Backchat With Catboy
Our man waxes lyrical on the Rugby 7s
Ican’t believe the Sevens is coming around AGAIN! Where did the year go? There’s still a bit of tinsel around the bottom of the lamp in our hallway from Christmas.
Your age will determine whether or not you agree with the above sentiment. The older you are, the more vigorously you’ll be nodding right now, at least until you crick your neck.
I was a Sevens-denier for many years. Because, as you’re all aware – I’m a secret hipster. I arrived in Dubai during the month of August, back when the Sevens was still held at Dubai Country Club. People were talking about it all the time.
Having never had the slightest interest in the sport, thanks, in no small part, to Len Tingle. He was my fearsome, mega-bearded P.E. teacher in the first year of big school. He marched a bunch of shivering, wet 12-year-olds through a rainstorm, onto a mud bath with rugby posts at each end.
I was tiny at the time (how things have changed) and was forced to be… Err… Well, I don’t know the position’s name… Basically, the little bloke who gets the ball out of the scrum and then gets viciously attacked, firstly by the opposing team, then by his own team for letting the opposing team get the ball.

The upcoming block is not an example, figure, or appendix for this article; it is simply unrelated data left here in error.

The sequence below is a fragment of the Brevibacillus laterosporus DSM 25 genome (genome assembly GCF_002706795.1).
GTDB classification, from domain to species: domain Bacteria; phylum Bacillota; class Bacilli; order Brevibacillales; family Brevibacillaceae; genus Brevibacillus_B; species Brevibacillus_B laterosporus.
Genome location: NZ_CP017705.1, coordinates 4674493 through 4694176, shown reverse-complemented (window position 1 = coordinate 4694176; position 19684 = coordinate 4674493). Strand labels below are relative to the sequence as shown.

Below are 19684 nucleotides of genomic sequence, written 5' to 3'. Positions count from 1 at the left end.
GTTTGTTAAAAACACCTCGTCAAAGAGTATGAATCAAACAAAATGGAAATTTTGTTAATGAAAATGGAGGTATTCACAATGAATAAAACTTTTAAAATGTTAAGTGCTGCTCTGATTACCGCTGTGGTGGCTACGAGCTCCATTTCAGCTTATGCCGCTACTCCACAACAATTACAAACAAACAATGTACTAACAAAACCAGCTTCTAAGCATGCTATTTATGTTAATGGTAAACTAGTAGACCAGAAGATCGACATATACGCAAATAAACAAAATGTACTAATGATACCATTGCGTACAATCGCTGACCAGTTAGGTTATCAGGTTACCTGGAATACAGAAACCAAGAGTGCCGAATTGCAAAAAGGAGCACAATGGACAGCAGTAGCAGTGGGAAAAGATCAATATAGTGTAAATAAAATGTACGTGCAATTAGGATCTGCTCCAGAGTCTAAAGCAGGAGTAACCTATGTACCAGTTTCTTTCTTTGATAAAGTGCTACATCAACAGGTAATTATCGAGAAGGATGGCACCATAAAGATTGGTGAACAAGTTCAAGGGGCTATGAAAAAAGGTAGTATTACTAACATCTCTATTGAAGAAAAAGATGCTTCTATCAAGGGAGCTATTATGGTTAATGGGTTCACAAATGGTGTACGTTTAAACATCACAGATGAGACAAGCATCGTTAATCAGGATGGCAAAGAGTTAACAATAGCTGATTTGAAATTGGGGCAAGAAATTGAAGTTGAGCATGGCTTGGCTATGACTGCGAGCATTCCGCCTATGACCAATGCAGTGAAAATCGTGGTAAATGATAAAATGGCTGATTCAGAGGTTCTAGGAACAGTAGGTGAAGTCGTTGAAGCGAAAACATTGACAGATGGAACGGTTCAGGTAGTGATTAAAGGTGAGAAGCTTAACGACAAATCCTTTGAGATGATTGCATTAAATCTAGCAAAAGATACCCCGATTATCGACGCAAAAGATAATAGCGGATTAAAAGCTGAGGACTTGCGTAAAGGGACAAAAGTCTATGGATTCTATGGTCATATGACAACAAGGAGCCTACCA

This was, perhaps, my only EVER involvement in the sport. It was memorable for two reasons. One, my best friend ended up with a dislocated collar bone and got sent to hospital and two, every single lad on that pitch was no longer recognisable due to having a solid two or three inches of caked-on mud on every bit of their bodies.
From that day on, rugby and I took different paths. That said, in my student years and beyond a lot of people I found myself both befriending and respecting both men and women who seemed to swear by the sport. It didn’t sway me. There was also plenty of Hoorah Henrys – posh kids, with better cars than my dad’s, expensive sweaters strewn across their shoulders, who were possibly somehow linked to Boris Johnson and lower ranked British royalty. That got my working class heckles up and that was that.
So, on arrival in Dubai and hearing about it non-stop, then having several people seem incredulous that I wasn’t interested in going, I became even more determined that, in the same way I was never going to have a Facebook profile photo stood next to a Ferrari (a Dubai plonker classic), I was never going to the Sevens.
And I managed it for a good few years. I looked forward to it. I was a great day to go shopping or just drive around with fewer idiots on the roads. Alas, like all good things, it came to an end when the corporate lasso yanked me up the Al Ain Road and I found myself on the pitch in front of tens of thousands of people, monkeying around.
Since then, I’ve been every year – and what an event. I don’t know how they do it. I also don’t know how at least 50 per cent of the people there get home. It’s brilliant. It’s a great place to go with the family, the lads, the girls, or tourists. In fact, it’s like being at a festival.
And I can say all of this; hand on heart, having never ever seen a second of rugby in the decade I’ve attended.